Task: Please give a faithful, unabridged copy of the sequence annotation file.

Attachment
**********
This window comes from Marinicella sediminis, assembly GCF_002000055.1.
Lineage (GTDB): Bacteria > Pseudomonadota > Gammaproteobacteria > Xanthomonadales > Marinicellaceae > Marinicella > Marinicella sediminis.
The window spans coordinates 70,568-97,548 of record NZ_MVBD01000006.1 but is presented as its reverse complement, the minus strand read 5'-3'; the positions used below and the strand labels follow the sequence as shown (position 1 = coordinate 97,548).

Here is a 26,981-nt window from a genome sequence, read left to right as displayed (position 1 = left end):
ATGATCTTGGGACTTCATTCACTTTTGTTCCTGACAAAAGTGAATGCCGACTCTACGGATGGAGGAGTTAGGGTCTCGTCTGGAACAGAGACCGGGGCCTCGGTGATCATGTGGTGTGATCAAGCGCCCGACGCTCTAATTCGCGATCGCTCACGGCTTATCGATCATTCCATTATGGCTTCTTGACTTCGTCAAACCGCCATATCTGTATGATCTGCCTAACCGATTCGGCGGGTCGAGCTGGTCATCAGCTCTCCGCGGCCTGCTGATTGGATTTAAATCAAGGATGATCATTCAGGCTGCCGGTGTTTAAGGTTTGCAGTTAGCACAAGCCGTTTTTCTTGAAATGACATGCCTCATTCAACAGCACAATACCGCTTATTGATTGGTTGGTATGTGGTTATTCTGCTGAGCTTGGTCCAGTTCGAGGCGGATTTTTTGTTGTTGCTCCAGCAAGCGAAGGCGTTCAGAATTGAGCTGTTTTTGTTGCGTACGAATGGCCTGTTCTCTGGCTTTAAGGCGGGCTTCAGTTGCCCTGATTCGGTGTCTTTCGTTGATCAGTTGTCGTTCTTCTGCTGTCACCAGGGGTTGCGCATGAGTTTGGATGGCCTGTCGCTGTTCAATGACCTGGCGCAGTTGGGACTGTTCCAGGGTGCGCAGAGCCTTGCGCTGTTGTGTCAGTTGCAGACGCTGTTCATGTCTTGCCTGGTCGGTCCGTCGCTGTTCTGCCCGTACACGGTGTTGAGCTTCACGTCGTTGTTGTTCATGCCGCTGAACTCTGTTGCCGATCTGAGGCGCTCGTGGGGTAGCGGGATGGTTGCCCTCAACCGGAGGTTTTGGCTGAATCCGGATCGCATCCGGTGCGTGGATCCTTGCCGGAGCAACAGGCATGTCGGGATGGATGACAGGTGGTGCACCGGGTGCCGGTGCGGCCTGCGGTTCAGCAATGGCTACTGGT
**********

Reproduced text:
This window comes from Marinicella sediminis, assembly GCF_002000055.1.
Lineage (GTDB): Bacteria > Pseudomonadota > Gammaproteobacteria > Xanthomonadales > Marinicellaceae > Marinicella > Marinicella sediminis.
The window spans coordinates 70,568-97,548 of record NZ_MVBD01000006.1 but is presented as its reverse complement, the minus strand read 5'-3'; the positions used below and the strand labels follow the sequence as shown (position 1 = coordinate 97,548).

Here is a 26,981-nt window from a genome sequence, read left to right as displayed (position 1 = left end):
ATGATCTTGGGACTTCATTCACTTTTGTTCCTGACAAAAGTGAATGCCGACTCTACGGATGGAGGAGTTAGGGTCTCGTCTGGAACAGAGACCGGGGCCTCGGTGATCATGTGGTGTGATCAAGCGCCCGACGCTCTAATTCGCGATCGCTCACGGCTTATCGATCATTCCATTATGGCTTCTTGACTTCGTCAAACCGCCATATCTGTATGATCTGCCTAACCGATTCGGCGGGTCGAGCTGGTCATCAGCTCTCCGCGGCCTGCTGATTGGATTTAAATCAAGGATGATCATTCAGGCTGCCGGTGTTTAAGGTTTGCAGTTAGCACAAGCCGTTTTTCTTGAAATGACATGCCTCATTCAACAGCACAATACCGCTTATTGATTGGTTGGTATGTGGTTATTCTGCTGAGCTTGGTCCAGTTCGAGGCGGATTTTTTGTTGTTGCTCCAGCAAGCGAAGGCGTTCAGAATTGAGCTGTTTTTGTTGCGTACGAATGGCCTGTTCTCTGGCTTTAAGGCGGGCTTCAGTTGCCCTGATTCGGTGTCTTTCGTTGATCAGTTGTCGTTCTTCTGCTGTCACCAGGGGTTGCGCATGAGTTTGGATGGCCTGTCGCTGTTCAATGACCTGGCGCAGTTGGGACTGTTCCAGGGTGCGCAGAGCCTTGCGCTGTTGTGTCAGTTGCAGACGCTGTTCATGTCTTGCCTGGTCGGTCCGTCGCTGTTCTGCCCGTACACGGTGTTGAGCTTCACGTCGTTGTTGTTCATGCCGCTGAACTCTGTTGCCGATCTGAGGCGCTCGTGGGGTAGCGGGATGGTTGCCCTCAACCGGAGGTTTTGGCTGAATCCGGATCGCATCCGGTGCGTGGATCCTTGCCGGAGCAACAGGCATGTCGGGATGGATGACAGGTGGTGCACCGGGTGCCGGTGCGGCCTGCGGTTCAGCAATGGCTACTGGT